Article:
Not to sound too preachy (or take too much of an aside), but I have come across a number of good techniques gathered from the various project managers and lead developers I have worked with in the past that I would like to share and recommend that people use.
Make use of quote tasks. It may take a little more time and to some it may seem really useless, but in the end it will serve as a good measure of your time estimation abilities and speak to the thoroughness of your work. The way it works is that for every task you are assigned, unless fixing the problem will take less than 10 min., in the comments section you should list the files and line numbers that you will need to make changes to in addition to a brief one liner explaining the expected change. You then assign the ticket back to your project manager to quickly review. If your time estimate falls within the allowable project time, then you will get the task back and no matter how many days or weeks may pass, you will know immediately what needs to be fixed and where.
Notate Completed Tasks
When tasks are complete, you should list each file and line number range that you made modifications to and provide a one or two sentence description of changes (in addition your regular brief outlining the totality of changes). This makes tracking changes easier for those who may follow you and serves as a written history in a developers words of exactly what was done for the task.
The Six-Hour Work Day
One small tip on time management and allocation I learned from my last PM was to only allot 6 hours of estimated work in a day. He said that the remaining 2 hours are spent on bathroom breaks, water cooler conversations, task switching ramp up, nerf fights, etc. At first I thought this was strange. Could bathroom breaks really take up 2 hours of my working day? But as I was tasked on this schedule, it seemed to work out pretty well. While I didn’t exactly lose 2 hours doing random things, what did happen was that I was rarely under pressure to squeeze out tasks leaving me less stressed and able to produce better quality and more thoroughly tested code and documentation. Funny thing, comparing a “6 hour” work day with the regular, “get as much work done in the 8 hours you are here” approach, I felt more productive and competent under the 6 hour routine. Give it a try, you may be surprised.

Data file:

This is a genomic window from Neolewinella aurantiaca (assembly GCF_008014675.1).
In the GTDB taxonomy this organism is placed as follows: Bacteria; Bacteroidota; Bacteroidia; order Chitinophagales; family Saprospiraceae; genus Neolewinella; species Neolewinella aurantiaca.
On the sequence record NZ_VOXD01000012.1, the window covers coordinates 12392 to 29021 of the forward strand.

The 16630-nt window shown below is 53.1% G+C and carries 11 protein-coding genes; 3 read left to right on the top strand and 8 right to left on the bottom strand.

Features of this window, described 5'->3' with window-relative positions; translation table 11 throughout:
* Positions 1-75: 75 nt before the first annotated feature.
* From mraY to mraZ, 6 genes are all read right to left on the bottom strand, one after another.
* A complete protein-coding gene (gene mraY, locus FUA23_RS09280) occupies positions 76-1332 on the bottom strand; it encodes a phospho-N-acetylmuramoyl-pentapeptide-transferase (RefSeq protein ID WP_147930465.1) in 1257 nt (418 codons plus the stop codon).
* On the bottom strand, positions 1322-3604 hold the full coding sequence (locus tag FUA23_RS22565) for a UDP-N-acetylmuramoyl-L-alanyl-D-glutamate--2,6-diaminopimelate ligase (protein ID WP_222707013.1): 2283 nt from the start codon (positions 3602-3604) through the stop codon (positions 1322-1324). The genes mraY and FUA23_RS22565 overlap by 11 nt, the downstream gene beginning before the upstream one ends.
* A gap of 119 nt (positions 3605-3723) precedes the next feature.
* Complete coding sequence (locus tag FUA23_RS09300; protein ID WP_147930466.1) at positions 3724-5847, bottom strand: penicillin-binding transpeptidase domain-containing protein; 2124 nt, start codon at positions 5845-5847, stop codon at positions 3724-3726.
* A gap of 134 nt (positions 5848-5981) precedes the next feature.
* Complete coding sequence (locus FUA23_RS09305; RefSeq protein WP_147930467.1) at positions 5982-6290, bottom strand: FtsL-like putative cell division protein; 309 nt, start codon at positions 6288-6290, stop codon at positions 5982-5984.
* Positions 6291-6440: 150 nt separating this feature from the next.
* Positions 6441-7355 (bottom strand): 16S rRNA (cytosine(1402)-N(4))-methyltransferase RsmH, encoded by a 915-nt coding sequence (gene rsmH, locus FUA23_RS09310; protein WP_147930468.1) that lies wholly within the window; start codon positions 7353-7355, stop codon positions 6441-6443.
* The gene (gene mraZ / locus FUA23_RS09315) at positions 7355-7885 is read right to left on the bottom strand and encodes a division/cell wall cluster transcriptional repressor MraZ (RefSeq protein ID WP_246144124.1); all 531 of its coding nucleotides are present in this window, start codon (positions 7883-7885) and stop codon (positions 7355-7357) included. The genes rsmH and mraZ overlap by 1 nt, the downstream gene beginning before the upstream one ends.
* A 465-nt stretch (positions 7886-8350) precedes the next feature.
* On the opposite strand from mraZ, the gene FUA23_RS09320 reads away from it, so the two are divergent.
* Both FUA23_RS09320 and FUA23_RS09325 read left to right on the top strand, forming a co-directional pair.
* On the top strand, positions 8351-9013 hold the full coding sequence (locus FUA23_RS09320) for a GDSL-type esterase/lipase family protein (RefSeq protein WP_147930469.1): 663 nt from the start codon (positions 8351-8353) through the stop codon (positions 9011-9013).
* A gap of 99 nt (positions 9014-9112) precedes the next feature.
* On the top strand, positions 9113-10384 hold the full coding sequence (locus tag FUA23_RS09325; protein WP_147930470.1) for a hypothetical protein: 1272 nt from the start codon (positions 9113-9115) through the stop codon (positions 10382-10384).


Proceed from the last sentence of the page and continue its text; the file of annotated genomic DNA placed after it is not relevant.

Developers as Project Managers: Warning
Developers should never be placed in the role of a project manager; creating and managing their own tasks. However, sometimes there is little choice (little company resources, sole operation, etc). If this is the case, expect that as a developer you will be spending probably 1/4-1/3 of your day planning and managing tasks; not working on them. Be sure your boss knows this if they are not willing or able to task out projects properly to begin with. This is really for your sanity and for the thoroughness that comes with being a competent developer. Now, in the rare case where you as the developer are tasked with actually taking customer specs and being told to simply get it done, placing the entire development life cycle on you or your team’s shoulders, I strongly suggest that you ask management to hire a project manager. If that is not possible then maybe you should be dusting off that resume because project specing, chunking, and higher level project management duties like those are not your job. There is a good reason developers are not PM’s and PM’s are not developers.
The Devil’s in the Details
Nag, nag, nag. If you get assigned tasks that are too general in scope and you have any questions about exactly what it is that your PM or boss is asking for, send the ticket back and ask for further explanation. It usually only takes a few times doing this for your boss to get the idea of what information you need to get your work done right. Remember, training goes both ways; you learn from your boss as much as your boss learns from you. It’s better to take the time upfront and get accurate and detailed specs than for you to guess and have to go back and rewrite something down the road.
All that being said, there are a number of development methodologies out there to help you and your team develop software in an efficient and smart manner. Now, as I’ve made crystal clear, I’m not a PM so I don’t claim to be an expert on any development methodology, but I take particular affinity to Agile development methods like Scrum. Any methodology where you as a developer are protected from business processes (changes in specs/customer expectations, etc) external to your core job function is a winner in my book. Avoid the traditional waterfall and cowboy coding approaches as they are highly inflexible and in the former case, plain stupid as a development methodology for any business.
So there! I hope I’ve been able to give a little personal experience to you developers out there (and you managers) who may be a little too code-centric. Don’t ignore the management side of your business. It can save your sanity and make you a better developer in the process!